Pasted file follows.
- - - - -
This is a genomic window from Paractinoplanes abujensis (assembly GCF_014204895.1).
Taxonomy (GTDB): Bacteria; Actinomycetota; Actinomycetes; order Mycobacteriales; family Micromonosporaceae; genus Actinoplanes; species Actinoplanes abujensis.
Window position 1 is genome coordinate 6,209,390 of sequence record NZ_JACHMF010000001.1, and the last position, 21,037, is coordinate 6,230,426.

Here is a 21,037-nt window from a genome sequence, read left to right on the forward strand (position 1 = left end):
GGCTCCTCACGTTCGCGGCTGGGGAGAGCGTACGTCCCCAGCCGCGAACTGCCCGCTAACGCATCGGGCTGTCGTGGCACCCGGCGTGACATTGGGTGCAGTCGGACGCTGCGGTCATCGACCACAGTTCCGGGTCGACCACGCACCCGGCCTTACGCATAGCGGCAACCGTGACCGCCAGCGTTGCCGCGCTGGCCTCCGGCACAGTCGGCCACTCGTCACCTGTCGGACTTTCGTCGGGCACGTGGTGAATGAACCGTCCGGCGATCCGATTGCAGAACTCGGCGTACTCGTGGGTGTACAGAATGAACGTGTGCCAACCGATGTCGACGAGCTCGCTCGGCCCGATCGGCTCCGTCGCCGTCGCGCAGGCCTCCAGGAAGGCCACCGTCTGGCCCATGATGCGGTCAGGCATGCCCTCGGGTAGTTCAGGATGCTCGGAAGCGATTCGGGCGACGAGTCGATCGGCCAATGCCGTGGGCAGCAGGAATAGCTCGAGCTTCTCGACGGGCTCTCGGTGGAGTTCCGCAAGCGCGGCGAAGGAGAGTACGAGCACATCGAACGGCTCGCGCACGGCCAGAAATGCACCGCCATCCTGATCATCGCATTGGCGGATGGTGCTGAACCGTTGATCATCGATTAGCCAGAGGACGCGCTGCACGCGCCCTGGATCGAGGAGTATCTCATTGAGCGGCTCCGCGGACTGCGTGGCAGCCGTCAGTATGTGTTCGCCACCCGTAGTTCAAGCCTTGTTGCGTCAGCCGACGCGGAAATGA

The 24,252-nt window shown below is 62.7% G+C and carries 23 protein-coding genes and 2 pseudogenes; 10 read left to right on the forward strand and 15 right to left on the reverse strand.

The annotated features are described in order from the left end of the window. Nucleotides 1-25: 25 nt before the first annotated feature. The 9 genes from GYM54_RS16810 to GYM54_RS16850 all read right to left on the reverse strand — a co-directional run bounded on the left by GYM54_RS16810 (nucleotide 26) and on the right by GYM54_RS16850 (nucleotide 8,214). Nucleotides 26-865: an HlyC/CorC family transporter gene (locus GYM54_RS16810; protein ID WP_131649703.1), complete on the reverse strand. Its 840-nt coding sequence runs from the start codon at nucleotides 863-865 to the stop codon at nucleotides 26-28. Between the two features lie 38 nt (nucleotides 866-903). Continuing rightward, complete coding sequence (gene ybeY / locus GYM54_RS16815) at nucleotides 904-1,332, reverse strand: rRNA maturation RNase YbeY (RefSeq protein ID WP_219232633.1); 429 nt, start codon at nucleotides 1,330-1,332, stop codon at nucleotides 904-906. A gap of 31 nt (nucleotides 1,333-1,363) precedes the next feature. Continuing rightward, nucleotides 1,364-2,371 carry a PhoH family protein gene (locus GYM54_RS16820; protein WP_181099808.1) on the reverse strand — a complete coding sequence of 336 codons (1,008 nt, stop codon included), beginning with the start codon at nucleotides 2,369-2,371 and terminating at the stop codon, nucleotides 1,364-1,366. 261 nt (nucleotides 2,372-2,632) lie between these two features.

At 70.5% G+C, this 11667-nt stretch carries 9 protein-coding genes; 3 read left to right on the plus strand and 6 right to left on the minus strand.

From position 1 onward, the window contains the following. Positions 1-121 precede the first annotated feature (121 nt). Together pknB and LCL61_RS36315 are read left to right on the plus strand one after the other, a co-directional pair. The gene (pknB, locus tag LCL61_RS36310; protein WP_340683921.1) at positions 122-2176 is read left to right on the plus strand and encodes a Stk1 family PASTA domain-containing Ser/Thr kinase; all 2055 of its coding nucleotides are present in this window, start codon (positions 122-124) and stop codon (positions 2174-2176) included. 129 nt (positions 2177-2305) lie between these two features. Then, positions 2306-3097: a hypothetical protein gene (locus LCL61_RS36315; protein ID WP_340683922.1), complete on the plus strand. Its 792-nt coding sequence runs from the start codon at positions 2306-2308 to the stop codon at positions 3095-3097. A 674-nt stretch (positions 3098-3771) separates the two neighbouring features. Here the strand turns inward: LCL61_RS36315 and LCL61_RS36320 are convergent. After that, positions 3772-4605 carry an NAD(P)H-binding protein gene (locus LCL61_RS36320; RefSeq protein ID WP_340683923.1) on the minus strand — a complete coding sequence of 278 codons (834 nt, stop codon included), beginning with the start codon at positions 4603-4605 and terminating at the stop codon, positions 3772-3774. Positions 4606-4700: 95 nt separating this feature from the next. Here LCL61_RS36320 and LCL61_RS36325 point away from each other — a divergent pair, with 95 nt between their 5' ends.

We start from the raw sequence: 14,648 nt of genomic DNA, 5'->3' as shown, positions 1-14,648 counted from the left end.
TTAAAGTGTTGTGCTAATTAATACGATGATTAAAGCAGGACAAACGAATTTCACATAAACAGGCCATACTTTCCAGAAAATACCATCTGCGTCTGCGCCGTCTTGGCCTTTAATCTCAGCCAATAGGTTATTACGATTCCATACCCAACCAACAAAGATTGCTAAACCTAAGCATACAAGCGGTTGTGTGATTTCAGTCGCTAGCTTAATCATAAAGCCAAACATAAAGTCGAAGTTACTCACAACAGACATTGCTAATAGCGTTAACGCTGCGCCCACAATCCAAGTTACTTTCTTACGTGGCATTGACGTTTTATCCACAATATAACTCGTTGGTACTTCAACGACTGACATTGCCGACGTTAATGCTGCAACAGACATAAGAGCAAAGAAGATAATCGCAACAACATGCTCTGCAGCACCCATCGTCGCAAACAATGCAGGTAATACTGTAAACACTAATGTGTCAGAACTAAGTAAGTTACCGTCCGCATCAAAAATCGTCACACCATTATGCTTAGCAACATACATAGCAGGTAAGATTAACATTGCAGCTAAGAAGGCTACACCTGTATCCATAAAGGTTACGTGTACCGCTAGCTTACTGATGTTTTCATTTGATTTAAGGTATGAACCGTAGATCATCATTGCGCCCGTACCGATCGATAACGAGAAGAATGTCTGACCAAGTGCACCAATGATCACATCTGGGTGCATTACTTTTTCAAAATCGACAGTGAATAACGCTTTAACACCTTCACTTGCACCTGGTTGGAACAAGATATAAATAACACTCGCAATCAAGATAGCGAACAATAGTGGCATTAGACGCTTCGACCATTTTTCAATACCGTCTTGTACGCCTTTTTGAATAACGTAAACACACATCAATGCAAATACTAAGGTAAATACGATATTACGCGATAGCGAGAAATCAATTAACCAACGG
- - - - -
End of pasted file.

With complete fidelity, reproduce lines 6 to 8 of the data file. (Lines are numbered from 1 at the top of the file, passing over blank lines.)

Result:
The 24,252-nt window shown below is 62.7% G+C and carries 23 protein-coding genes and 2 pseudogenes; 10 read left to right on the forward strand and 15 right to left on the reverse strand.

The annotated features are described in order from the left end of the window. Nucleotides 1-25: 25 nt before the first annotated feature. The 9 genes from GYM54_RS16810 to GYM54_RS16850 all read right to left on the reverse strand — a co-directional run bounded on the left by GYM54_RS16810 (nucleotide 26) and on the right by GYM54_RS16850 (nucleotide 8,214). Nucleotides 26-865: an HlyC/CorC family transporter gene (locus GYM54_RS16810; protein ID WP_131649703.1), complete on the reverse strand. Its 840-nt coding sequence runs from the start codon at nucleotides 863-865 to the stop codon at nucleotides 26-28. Between the two features lie 38 nt (nucleotides 866-903). Continuing rightward, complete coding sequence (gene ybeY / locus GYM54_RS16815) at nucleotides 904-1,332, reverse strand: rRNA maturation RNase YbeY (RefSeq protein ID WP_219232633.1); 429 nt, start codon at nucleotides 1,330-1,332, stop codon at nucleotides 904-906. A gap of 31 nt (nucleotides 1,333-1,363) precedes the next feature. Continuing rightward, nucleotides 1,364-2,371 carry a PhoH family protein gene (locus GYM54_RS16820; protein WP_181099808.1) on the reverse strand — a complete coding sequence of 336 codons (1,008 nt, stop codon included), beginning with the start codon at nucleotides 2,369-2,371 and terminating at the stop codon, nucleotides 1,364-1,366. 261 nt (nucleotides 2,372-2,632) lie between these two features.

At 70.5% G+C, this 11667-nt stretch carries 9 protein-coding genes; 3 read left to right on the plus strand and 6 right to left on the minus strand.